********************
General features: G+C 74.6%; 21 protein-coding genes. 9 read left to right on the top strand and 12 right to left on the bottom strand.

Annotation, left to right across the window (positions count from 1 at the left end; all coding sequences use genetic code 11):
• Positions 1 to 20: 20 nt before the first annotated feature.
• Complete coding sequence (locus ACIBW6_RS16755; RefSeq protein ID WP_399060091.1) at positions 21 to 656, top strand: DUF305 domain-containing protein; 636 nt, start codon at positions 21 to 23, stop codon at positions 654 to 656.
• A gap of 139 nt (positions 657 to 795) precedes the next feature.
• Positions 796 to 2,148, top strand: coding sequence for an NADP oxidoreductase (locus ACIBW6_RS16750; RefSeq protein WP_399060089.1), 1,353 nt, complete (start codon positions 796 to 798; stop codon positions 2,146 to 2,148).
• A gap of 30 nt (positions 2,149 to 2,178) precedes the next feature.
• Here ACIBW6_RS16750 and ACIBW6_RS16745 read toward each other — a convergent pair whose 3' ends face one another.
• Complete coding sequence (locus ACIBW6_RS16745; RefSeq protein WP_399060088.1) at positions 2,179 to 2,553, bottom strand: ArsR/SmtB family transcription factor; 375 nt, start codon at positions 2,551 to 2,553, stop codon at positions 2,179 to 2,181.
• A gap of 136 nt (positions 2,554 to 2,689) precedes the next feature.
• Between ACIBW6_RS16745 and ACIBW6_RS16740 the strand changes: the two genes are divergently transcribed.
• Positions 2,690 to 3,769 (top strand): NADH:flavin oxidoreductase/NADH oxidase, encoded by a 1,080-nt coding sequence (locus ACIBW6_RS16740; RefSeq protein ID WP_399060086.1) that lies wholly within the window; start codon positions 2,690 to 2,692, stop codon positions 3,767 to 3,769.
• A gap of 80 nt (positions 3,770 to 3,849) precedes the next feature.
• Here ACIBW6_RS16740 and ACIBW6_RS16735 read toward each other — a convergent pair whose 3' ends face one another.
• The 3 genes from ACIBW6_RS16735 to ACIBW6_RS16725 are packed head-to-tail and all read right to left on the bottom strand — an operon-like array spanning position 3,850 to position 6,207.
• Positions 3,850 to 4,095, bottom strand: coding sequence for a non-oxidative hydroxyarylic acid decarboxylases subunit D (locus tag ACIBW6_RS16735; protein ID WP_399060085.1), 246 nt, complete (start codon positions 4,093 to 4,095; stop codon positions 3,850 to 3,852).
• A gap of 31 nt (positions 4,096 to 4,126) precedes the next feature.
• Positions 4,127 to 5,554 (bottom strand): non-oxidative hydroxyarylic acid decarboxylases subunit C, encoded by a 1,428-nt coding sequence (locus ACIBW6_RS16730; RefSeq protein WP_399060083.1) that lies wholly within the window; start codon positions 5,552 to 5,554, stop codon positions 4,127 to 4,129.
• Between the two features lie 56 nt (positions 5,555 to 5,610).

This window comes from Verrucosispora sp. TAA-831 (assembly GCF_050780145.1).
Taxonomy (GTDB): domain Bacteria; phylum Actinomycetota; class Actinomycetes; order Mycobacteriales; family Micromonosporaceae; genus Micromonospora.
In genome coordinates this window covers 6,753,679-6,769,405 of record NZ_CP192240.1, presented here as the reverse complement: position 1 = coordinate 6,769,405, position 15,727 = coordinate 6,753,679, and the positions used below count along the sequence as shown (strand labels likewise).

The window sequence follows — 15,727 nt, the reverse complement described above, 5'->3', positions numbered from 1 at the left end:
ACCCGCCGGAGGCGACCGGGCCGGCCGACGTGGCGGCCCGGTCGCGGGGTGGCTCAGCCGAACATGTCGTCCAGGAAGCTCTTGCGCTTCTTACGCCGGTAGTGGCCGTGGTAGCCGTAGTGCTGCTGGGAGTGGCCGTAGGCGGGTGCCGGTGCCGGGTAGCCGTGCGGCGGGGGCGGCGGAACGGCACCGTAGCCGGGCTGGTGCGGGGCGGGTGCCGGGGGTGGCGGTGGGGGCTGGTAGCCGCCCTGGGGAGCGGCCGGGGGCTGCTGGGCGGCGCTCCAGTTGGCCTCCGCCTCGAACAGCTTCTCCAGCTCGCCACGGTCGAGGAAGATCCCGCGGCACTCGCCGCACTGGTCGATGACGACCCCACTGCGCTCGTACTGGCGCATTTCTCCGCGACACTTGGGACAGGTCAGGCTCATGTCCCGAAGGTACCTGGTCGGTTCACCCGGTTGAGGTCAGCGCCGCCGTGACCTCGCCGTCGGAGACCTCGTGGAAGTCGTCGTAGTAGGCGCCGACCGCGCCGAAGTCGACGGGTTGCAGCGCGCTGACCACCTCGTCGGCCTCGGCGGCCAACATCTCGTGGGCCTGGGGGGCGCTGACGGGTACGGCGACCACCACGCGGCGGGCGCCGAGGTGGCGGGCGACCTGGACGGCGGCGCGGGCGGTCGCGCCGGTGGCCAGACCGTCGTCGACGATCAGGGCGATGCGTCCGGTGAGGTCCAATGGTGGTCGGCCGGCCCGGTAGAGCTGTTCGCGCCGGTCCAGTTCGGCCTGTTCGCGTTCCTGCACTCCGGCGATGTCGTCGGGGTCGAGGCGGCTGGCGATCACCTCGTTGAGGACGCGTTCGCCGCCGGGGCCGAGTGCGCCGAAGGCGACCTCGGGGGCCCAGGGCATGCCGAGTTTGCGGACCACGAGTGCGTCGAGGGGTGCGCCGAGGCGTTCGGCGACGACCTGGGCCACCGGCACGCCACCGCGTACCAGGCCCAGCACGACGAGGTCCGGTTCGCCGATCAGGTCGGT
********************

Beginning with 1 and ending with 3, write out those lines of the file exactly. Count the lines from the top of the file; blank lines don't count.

General features: G+C 74.6%; 21 protein-coding genes. 9 read left to right on the top strand and 12 right to left on the bottom strand.

Annotation, left to right across the window (positions count from 1 at the left end; all coding sequences use genetic code 11):
• Positions 1 to 20: 20 nt before the first annotated feature.